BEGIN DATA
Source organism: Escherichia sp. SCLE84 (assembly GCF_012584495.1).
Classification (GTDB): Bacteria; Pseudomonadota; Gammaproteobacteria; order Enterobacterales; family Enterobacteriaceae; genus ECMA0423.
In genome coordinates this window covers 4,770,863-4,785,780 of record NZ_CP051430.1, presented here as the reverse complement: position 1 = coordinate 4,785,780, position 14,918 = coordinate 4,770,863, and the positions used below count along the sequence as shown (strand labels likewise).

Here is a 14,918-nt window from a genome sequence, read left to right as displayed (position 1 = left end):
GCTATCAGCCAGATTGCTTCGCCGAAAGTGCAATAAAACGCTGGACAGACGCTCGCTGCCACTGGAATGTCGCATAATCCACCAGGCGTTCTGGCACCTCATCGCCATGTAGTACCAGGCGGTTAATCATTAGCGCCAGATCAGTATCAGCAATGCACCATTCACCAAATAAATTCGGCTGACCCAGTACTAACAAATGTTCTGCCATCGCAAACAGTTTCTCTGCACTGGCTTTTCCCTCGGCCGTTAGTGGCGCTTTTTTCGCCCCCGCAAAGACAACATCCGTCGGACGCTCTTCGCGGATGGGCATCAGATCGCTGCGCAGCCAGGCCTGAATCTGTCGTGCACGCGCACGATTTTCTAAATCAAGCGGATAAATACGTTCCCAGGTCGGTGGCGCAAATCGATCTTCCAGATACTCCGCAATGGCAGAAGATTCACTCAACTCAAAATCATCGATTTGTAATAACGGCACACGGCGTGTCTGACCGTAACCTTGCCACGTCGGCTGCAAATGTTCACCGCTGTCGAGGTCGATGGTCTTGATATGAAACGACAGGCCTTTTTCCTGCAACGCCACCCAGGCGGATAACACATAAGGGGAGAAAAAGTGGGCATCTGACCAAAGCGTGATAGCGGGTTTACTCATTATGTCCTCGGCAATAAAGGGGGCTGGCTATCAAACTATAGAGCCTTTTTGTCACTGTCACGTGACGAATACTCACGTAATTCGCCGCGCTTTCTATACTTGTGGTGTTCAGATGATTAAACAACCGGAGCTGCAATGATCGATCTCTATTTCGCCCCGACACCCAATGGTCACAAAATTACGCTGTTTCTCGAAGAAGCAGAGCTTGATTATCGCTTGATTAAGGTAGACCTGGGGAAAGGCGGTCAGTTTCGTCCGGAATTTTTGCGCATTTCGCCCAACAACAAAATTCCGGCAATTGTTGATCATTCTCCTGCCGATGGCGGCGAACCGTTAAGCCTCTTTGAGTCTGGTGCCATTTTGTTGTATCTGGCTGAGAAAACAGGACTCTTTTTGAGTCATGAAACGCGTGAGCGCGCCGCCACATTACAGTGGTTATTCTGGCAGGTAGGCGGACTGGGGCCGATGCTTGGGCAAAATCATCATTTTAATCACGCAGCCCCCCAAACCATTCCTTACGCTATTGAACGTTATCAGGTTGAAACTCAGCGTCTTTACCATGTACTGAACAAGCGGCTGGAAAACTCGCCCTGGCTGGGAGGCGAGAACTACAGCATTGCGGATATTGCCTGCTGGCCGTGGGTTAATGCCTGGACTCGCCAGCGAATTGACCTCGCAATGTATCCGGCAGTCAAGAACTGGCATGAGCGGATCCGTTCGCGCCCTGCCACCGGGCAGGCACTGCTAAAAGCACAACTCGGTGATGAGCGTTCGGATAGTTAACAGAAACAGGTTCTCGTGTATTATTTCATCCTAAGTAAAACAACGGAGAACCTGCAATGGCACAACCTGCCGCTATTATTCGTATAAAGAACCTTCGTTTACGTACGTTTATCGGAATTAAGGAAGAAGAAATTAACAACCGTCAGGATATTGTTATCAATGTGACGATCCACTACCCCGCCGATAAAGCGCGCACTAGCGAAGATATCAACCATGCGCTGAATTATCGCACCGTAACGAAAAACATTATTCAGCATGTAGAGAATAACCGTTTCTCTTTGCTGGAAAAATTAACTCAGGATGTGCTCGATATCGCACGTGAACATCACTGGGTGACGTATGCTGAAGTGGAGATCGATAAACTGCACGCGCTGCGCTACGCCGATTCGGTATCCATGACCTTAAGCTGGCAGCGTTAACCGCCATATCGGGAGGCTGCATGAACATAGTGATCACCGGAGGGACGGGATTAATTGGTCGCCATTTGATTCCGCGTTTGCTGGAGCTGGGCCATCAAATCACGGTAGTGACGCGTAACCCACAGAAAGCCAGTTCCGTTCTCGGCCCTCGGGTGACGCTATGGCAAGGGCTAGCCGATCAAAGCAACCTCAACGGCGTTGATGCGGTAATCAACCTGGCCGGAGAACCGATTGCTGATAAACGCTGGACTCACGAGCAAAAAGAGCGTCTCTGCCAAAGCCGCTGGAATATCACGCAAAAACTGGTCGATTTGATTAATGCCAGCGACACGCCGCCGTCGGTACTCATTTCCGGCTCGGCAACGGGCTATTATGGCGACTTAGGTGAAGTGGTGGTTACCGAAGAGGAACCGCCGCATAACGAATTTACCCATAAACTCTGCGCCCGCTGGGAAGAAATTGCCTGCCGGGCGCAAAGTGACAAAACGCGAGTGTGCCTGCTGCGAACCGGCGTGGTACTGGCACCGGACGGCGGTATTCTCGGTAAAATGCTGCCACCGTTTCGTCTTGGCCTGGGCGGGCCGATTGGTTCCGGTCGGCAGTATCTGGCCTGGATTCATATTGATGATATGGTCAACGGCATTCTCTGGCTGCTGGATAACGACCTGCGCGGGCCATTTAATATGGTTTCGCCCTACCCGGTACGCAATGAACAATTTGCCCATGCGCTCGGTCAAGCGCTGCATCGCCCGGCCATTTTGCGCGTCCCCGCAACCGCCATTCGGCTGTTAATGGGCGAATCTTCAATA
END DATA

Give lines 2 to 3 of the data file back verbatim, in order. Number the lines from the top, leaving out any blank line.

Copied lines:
Classification (GTDB): Bacteria; Pseudomonadota; Gammaproteobacteria; order Enterobacterales; family Enterobacteriaceae; genus ECMA0423.
In genome coordinates this window covers 4,770,863-4,785,780 of record NZ_CP051430.1, presented here as the reverse complement: position 1 = coordinate 4,785,780, position 14,918 = coordinate 4,770,863, and the positions used below count along the sequence as shown (strand labels likewise).